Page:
*x*is obtained by substitution of the power expansions for \(a_{0}(x)\),

*f*(

*x*), and

*s*(

*x*) into Eqs. (29)–(31) and equating the resulting Taylor coefficients to zero. In this way, we obtain:

*x*-axis. Due to the symmetry \(j^{0}\left( -x \right) = j^{0}\left( x \right) \), these points (nodes of \(j^{0}\left( x \right) \)) are symmetric with respect to the origin \(x = 0\). Next, according to Gauss’s law \(a_{0}^{\prime \prime }\left( x\right) = -j^{0} \left( x\right) \), the second derivative \(a_{0}^{\prime \prime }\left( x \right) \) vanishes at the nodes of \(j^{0}\left( x \right) \). Thus, the nodes of \(j^{0}\left( x\right) \) are the inflection points of the electromagnetic potential \(a_{0}\left( x\right) \). From Eq. (29) it follows that at an inflection point \(x_{\mathrm {i}}\), the electromagnetic potential \(a_{0}\left( x_{\mathrm {i}} \right) \) can be expressed in terms of \(f\left( x_{\mathrm {i}}\right) \) and \(s\left( x_{\mathrm {i}} \right) \):

*x*. If we let \(x_{\mathrm {n}}\) be a conjectural point in which \(a_{0}\left( x \right) \) vanishes, then from Eq. (29) we have the relation

*x*. The case of negative \(\omega \) is treated similarly. Thus, we come to the important conclusion that the electromagnetic potential \(a_{0}\left( x \right) \) cannot vanish at any finite

*x*, and so the sign of the electromagnetic potential coincides with that of the phase frequency over the whole range of

*x*:

*x*. Of course, this conclusion is valid only for adopted gauge (27c).

*E*of the soliton system is the sum of terms (54)–(57). Using this fact and virial relation (54), we obtain two representations for the energy of the soliton system:

*g*and \(\epsilon \) as follows:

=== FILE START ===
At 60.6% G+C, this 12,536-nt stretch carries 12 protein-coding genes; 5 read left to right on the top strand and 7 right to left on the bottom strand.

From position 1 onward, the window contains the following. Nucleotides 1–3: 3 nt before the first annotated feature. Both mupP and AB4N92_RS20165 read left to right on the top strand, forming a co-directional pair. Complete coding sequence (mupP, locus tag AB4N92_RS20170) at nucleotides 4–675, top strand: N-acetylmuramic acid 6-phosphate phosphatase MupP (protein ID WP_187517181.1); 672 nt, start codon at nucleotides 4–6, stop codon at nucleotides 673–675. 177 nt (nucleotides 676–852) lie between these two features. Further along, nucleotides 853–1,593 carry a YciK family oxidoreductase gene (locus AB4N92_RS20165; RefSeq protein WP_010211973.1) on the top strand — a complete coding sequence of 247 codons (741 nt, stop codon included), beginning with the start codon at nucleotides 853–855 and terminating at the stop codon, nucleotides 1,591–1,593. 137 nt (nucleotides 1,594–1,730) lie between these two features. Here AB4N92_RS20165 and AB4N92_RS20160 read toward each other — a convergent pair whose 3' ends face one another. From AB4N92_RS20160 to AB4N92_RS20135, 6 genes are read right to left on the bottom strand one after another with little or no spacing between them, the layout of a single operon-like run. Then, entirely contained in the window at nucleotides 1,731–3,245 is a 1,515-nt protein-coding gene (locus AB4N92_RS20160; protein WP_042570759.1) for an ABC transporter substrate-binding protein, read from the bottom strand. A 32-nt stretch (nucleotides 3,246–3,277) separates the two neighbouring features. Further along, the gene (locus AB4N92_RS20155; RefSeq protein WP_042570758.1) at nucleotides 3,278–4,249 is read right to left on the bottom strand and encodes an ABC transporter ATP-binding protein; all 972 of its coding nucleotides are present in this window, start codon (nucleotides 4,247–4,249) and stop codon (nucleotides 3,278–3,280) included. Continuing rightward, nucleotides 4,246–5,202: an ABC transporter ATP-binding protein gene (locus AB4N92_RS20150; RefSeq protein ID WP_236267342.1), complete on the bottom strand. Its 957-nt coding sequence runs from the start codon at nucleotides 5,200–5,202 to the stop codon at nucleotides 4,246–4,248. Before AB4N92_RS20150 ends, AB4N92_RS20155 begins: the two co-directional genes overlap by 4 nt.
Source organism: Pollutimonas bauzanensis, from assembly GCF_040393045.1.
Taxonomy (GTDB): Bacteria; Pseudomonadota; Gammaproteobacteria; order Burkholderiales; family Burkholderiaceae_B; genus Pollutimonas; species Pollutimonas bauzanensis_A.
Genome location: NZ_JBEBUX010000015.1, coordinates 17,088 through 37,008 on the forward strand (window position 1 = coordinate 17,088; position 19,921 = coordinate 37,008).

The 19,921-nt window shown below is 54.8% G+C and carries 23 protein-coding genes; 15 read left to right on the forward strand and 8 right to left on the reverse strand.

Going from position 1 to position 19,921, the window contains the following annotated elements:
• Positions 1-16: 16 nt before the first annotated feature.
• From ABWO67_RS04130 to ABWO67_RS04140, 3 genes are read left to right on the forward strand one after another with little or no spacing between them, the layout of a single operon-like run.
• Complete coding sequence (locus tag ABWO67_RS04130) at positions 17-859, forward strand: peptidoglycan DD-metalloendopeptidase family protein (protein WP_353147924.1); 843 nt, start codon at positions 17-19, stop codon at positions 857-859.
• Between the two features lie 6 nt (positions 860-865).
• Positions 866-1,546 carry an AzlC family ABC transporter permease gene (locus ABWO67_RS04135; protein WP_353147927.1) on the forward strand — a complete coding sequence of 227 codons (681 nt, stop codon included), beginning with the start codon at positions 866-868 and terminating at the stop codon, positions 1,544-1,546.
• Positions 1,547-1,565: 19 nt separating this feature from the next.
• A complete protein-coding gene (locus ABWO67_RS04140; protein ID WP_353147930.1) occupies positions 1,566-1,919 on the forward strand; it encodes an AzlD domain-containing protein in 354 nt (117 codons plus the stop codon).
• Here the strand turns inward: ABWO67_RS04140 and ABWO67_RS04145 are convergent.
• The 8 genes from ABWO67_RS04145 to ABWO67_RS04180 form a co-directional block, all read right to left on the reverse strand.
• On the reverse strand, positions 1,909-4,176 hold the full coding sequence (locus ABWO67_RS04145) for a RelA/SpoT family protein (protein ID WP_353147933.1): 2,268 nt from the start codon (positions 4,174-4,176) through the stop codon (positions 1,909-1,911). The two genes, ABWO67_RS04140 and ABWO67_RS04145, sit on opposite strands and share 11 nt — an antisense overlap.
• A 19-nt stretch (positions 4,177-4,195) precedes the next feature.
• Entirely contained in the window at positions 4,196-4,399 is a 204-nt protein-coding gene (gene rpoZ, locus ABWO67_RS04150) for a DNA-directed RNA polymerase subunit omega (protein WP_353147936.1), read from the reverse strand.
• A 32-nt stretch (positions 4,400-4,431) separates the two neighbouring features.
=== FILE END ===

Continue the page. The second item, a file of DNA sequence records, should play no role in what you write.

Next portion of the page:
*g*to rescale the fields of the model and the remaining coupling constants as follows: \(\phi =g^{-1}{\bar{\phi }}\), \(\chi =g^{-1}{\bar{\chi }}\), \(\eta = g^{-1}{\bar{\eta }}\), \(A^{\mu } = g^{-1}{\bar{A}}^{\mu }\), \(\lambda = g^{2} {\bar{\lambda }}\), \(e =g{\bar{e}}\), and \(q = g {\bar{q}}\). Note that the mass \(m_{\phi }=\sqrt{2\lambda }\eta \) of the Higgs field \(\phi _{H}\), the mass \(m_{A} = \sqrt{2} e \eta \) of the gauge field \(A^{\mu }\), and the parameter \(\epsilon \) are invariant under rescaling, whereas the mass \(m_{\chi }\) of the complex scalar field \(\chi \) is not subjected to rescaling.

*g*is factorized. Using Eqs. (65) and (66), it can be shown that the Lagrangian (1) has the following behaviour under rescaling:

*g*. Next, Eq. (67) can be written in the form

*e*, and

*q*, then \(\left( \kappa ^{-1}\phi ,\kappa ^{-1}\chi , \kappa ^{-1} A^{\mu }\right) \) is also a solution corresponding to the parameters \(m_{\chi }\), \(\kappa ^{2 }g_{\chi }\), \(\kappa ^{4}h_{\chi }\), \(\kappa ^{-1} \eta \), \(\kappa ^{2} \lambda \), \(\kappa e\), and \(\kappa q\).

## 4 Extreme regimes of the kink-Q-ball system

*x*-coordinate:

*e*and

*q*tend to zero, whereas in the second they tend to infinity. In both regimes, the ratio \(\varrho = e q^{-1}\) of the gauge coupling constants is a constant value. Since system of differential equations (29)–(31) is invariant under the transformation \(e \rightarrow -e\), we may suppose without loss of generality that \(\varrho \) is positive. Moreover, system (29)–(31) is also invariant under the transformation \(e \rightarrow - e\), \(q \rightarrow - q\), \(a_{0} \rightarrow -a_{0}\), as are the soliton energy and the Noether charges. It follows that both gauge coupling constants may be considered as positive without loss of generality.

*e*and

*q*vanish, the gauge field \(A_{\mu } = \left( a_{0}\left( x \right) ,\, 0 \right) \) is decoupled from the kink-Q-ball system, which thus becomes a set of non-gauged kink and Q-ball solutions that do not interact with each other. In this connection, we want to ascertain the behaviour of the gauge potential \(a_{0}\left( x \right) \) as \(e = \varrho q \rightarrow 0\). To do this, we use expressions (40a) and (42c) for \(a_{0} \left( x \right) \), which are valid for small and large values of \(\left| x \right| \), respectively. We also assume that Eqs. (40a) and (42c) qualitatively describe the behaviour of \(a_{0}\) at intermediate \(\left| x \right| \). Equations (40a) and (42c) depend on the free parameters \(a_{0}\) and \(a_{\infty }\), respectively, which can be determined by the condition of continuity of \(a_{0}\left( x\right) \) and \(a_{0}^{\prime }\left( x\right) \) at some intermediate